Capsules & Powders
Probiotic supplements come in the form of both easy-to-swallow capsules, and mixable powders so that they can easily be integrated into your everyday health regimen. While many people do choose to supplement their gut health with these types of probiotics, you may not realize just how different all of the supplements can be.
Many lesser probiotic supplements on the market today contain only a small number of microbacterial strains that are not even designed to withstand the harsh environment of your GI tract. For this reason, they are not worth your money, because the live probiotic cultures cannot survive the journey through your digestive system. For this reason, many people end up thinking that probiotic supplements do not work – but there is nothing further from the truth. In fact, numerous studies have shown the efficacy of probiotic supplements.5 But which probiotic supplement is right for me?
The most obvious difference between probiotic supplements is the form that they take. A daily probiotic capsule is a simple, fast, and easy way to provide a range of “good” bacterial strains that will flourish your digestive system with healthy bacteria. In doing this, your microbiome may become filled with large colonies of beneficial strains like L. acidophilus, B. lactis, and more. But then of course, powder probiotic supplements are also convenient as they can be blended into any recipe including that of juices, smoothies, and even baked goods. Powder probiotic supplements are also a great way to supply your body a good dose of unique beneficial strains of bacteria for microbiome balance.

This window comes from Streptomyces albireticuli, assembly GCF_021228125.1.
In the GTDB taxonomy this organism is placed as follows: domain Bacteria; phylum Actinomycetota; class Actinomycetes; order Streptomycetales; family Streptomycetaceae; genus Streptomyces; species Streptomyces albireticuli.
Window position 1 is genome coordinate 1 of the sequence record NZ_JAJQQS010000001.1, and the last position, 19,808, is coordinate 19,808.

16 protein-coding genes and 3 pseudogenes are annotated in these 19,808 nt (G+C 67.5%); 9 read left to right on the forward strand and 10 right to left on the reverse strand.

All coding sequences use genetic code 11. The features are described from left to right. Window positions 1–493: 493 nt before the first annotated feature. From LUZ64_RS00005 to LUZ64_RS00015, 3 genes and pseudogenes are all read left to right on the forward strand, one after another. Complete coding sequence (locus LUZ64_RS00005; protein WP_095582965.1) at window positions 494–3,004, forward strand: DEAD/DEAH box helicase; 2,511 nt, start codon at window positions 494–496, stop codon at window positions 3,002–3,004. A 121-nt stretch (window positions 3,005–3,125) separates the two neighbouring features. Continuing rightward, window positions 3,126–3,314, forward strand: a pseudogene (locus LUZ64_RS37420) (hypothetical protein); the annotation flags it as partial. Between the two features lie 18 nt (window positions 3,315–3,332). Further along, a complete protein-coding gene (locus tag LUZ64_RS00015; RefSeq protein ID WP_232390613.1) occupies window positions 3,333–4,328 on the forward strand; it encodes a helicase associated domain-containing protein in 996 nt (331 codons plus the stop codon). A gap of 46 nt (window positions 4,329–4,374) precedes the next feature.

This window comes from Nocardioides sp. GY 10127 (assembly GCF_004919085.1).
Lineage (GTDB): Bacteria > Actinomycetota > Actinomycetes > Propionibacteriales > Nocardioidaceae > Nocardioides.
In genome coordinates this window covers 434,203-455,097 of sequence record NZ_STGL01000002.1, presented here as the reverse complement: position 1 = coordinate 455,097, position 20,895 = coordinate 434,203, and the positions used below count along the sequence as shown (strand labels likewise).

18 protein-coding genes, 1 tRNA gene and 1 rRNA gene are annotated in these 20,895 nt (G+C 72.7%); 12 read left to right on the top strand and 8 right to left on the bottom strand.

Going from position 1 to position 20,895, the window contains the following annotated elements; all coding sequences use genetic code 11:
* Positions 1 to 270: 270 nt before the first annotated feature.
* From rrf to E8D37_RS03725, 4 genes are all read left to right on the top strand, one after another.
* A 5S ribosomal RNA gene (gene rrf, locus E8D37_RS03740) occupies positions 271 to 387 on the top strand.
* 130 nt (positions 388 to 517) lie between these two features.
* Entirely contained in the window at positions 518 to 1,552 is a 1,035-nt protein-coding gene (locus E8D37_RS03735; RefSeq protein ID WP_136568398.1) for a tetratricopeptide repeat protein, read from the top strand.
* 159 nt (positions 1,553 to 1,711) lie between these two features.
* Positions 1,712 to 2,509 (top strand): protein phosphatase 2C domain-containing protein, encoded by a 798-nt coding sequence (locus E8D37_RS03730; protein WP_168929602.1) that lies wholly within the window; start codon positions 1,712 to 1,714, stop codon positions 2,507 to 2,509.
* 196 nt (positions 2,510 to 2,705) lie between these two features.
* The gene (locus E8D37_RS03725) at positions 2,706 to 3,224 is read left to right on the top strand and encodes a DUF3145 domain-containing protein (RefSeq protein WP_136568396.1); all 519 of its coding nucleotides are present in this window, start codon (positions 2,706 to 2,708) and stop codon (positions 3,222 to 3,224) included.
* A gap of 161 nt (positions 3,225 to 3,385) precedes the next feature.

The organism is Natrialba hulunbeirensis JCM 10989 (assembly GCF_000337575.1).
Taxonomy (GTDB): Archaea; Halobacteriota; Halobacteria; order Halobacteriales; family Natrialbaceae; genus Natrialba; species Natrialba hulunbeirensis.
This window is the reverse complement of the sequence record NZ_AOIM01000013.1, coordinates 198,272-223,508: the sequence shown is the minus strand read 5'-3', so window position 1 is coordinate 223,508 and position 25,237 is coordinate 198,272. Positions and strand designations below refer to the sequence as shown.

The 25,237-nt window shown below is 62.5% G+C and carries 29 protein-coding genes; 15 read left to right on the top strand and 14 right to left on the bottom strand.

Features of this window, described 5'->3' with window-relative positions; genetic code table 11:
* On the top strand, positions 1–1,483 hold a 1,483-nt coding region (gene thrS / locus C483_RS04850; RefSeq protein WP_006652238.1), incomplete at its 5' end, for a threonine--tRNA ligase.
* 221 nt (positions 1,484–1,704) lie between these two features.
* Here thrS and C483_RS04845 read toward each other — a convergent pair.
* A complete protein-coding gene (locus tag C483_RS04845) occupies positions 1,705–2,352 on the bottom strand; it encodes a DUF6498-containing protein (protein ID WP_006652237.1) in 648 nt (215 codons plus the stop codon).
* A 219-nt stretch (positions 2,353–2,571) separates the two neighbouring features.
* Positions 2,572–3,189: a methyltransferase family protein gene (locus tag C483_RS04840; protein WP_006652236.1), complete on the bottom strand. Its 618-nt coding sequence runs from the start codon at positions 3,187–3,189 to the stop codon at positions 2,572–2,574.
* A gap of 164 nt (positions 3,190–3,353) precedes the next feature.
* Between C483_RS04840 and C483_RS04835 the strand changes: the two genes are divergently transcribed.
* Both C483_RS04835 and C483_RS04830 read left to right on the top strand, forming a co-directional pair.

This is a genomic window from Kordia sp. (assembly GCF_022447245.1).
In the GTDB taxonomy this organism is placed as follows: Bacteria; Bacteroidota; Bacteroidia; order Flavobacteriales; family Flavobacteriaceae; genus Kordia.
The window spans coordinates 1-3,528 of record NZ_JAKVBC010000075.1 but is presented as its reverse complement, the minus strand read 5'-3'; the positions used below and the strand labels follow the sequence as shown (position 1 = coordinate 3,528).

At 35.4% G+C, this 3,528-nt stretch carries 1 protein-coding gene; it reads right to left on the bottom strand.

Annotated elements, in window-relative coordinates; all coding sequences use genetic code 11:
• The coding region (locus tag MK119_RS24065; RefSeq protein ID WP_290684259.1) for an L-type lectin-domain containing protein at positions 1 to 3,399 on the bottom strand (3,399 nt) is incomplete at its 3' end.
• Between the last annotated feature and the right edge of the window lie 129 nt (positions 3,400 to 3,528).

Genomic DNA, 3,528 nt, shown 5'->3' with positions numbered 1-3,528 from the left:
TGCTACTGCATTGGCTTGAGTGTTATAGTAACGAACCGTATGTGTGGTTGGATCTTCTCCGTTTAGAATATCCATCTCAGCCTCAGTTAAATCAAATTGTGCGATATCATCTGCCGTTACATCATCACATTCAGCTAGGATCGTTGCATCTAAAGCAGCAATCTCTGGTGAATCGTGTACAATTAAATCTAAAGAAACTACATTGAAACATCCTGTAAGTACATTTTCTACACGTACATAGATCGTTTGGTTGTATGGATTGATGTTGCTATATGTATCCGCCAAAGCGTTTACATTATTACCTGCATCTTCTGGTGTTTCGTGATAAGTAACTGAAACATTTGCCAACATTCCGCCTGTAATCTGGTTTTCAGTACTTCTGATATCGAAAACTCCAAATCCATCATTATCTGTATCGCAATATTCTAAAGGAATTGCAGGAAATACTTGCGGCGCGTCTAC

When making a fermented probiotic culture at home you may also choose to add in a probiotic supplement in any form. This is one fast, and simple way to increase the potency of your ferment no matter what you’re making. Add just one Perfect Biotics capsule into your fermented food, or drink recipe to diversify the probiotic strains of your culture.
Talk to Your Doctor
Taking back the balance of your microbiome may not be at the top of your to-do list – but it should be! Probiotics are one of the most vital nutrient-like substances needed to support a healthy digestive tract, as well as your immunity, slim waistline, and even your good mood. So, talk to your doctor about developing a probiotic guide to your good health! They can work with you to develop a plan for probiotic supplementation, and help you decide which Perfect Biotics formula will work best for your specific health needs. To your health!
- Luke KUrsell, Jessica L Metcalf. Defining the Human Microbiome.Nutr Rev. 2012 Aug; 70(Suppl 1): S38–S44.
- National Institute of Health. National Center for Complementary and Integrative Health. Probiotics: In Depth.
- Yu-JieZhang, Sha Li. Impacts of Gut Bacteria on Human Health and Diseases.Int J Mol Sci. 2015 Apr; 16(4): 7493–7519.
- MariliaCarabotti, Annunziata Scirocco. The gut-brain axis: interactions between enteric microbiota, central and enteric nervous systems. Ann Gastroenterol. 2015 Apr-Jun; 28(2): 203–209.
- Ian Rowland, LucioCapurso. Current level of consensus on probiotic science. Report of an expert meeting-London, 23. November 2009. Gut Microbes. 2010 Nov-Dec; 1(6): 436–439.